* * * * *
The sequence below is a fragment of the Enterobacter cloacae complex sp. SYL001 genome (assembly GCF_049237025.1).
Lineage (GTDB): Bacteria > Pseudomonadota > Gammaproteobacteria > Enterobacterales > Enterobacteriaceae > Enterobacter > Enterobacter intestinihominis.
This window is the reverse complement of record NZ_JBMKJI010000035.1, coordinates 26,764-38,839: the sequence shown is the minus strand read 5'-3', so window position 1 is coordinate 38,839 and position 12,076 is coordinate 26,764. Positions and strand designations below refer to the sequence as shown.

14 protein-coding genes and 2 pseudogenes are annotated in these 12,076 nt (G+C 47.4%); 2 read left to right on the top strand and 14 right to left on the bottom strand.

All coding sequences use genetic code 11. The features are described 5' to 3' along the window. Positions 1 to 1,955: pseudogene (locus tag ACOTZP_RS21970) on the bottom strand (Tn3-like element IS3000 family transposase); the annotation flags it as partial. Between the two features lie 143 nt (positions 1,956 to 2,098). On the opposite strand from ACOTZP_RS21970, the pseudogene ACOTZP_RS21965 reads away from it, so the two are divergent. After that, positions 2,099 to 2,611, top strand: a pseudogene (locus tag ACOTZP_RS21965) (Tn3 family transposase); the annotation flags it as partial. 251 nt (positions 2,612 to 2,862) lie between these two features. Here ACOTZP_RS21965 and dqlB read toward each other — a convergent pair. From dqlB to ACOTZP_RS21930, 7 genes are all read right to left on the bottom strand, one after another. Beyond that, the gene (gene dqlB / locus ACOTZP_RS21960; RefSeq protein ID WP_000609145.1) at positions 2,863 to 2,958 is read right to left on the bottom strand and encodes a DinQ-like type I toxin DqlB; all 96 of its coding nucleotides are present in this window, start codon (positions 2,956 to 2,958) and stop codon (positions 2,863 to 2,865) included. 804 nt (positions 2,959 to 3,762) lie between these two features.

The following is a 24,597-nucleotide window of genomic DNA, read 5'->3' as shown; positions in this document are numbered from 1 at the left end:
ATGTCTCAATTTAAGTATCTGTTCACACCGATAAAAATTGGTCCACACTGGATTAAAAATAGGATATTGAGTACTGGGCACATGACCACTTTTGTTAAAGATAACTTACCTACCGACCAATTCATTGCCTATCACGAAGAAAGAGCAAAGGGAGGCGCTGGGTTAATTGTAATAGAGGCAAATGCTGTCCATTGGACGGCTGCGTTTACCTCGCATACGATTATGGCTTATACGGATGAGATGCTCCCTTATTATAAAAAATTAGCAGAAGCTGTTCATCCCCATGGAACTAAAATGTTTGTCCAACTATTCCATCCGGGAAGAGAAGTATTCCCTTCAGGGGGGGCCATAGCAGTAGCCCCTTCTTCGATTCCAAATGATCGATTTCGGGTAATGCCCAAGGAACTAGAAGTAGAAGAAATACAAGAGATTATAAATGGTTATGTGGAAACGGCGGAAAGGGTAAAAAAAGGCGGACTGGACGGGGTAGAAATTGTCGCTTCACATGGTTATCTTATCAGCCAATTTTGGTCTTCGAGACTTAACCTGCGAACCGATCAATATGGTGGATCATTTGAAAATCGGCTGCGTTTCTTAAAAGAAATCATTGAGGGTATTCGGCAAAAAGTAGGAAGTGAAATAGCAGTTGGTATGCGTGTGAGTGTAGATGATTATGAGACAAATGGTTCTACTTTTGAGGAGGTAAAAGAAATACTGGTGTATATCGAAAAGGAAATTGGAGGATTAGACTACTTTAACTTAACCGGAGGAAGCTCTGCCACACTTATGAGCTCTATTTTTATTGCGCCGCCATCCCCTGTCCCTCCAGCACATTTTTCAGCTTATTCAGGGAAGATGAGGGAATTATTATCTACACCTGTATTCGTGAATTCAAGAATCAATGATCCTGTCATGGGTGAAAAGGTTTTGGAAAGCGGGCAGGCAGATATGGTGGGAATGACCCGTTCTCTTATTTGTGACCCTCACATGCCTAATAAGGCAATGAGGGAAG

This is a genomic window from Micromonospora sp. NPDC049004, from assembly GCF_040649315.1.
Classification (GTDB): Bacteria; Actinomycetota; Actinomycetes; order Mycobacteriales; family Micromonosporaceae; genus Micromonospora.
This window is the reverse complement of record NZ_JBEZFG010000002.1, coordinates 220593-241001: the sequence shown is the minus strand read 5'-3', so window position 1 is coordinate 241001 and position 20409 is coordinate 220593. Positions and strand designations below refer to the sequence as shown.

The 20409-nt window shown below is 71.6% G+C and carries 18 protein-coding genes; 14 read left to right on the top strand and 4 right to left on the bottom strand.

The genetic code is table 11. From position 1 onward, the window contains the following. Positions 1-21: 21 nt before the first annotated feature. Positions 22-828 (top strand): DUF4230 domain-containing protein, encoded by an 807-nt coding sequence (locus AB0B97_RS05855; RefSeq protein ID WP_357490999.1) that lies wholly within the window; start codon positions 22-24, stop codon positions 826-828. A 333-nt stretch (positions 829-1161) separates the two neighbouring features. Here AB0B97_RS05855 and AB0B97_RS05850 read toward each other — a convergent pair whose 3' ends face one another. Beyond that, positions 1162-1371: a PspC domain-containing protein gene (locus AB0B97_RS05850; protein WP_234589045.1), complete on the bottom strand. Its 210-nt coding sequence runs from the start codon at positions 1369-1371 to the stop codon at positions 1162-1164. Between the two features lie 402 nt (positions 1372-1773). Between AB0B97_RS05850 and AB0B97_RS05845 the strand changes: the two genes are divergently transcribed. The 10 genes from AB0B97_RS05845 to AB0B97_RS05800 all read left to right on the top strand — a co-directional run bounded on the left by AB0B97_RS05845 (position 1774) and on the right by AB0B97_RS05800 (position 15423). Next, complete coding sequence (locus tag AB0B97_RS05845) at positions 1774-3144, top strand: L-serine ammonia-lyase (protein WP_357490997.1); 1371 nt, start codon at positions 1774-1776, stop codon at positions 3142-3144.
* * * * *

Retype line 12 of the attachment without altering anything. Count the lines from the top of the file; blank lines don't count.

The genetic code is table 11. From position 1 onward, the window contains the following. Positions 1-21: 21 nt before the first annotated feature. Positions 22-828 (top strand): DUF4230 domain-containing protein, encoded by an 807-nt coding sequence (locus AB0B97_RS05855; RefSeq protein ID WP_357490999.1) that lies wholly within the window; start codon positions 22-24, stop codon positions 826-828. A 333-nt stretch (positions 829-1161) separates the two neighbouring features. Here AB0B97_RS05855 and AB0B97_RS05850 read toward each other — a convergent pair whose 3' ends face one another. Beyond that, positions 1162-1371: a PspC domain-containing protein gene (locus AB0B97_RS05850; protein WP_234589045.1), complete on the bottom strand. Its 210-nt coding sequence runs from the start codon at positions 1369-1371 to the stop codon at positions 1162-1164. Between the two features lie 402 nt (positions 1372-1773). Between AB0B97_RS05850 and AB0B97_RS05845 the strand changes: the two genes are divergently transcribed. The 10 genes from AB0B97_RS05845 to AB0B97_RS05800 all read left to right on the top strand — a co-directional run bounded on the left by AB0B97_RS05845 (position 1774) and on the right by AB0B97_RS05800 (position 15423). Next, complete coding sequence (locus tag AB0B97_RS05845) at positions 1774-3144, top strand: L-serine ammonia-lyase (protein WP_357490997.1); 1371 nt, start codon at positions 1774-1776, stop codon at positions 3142-3144.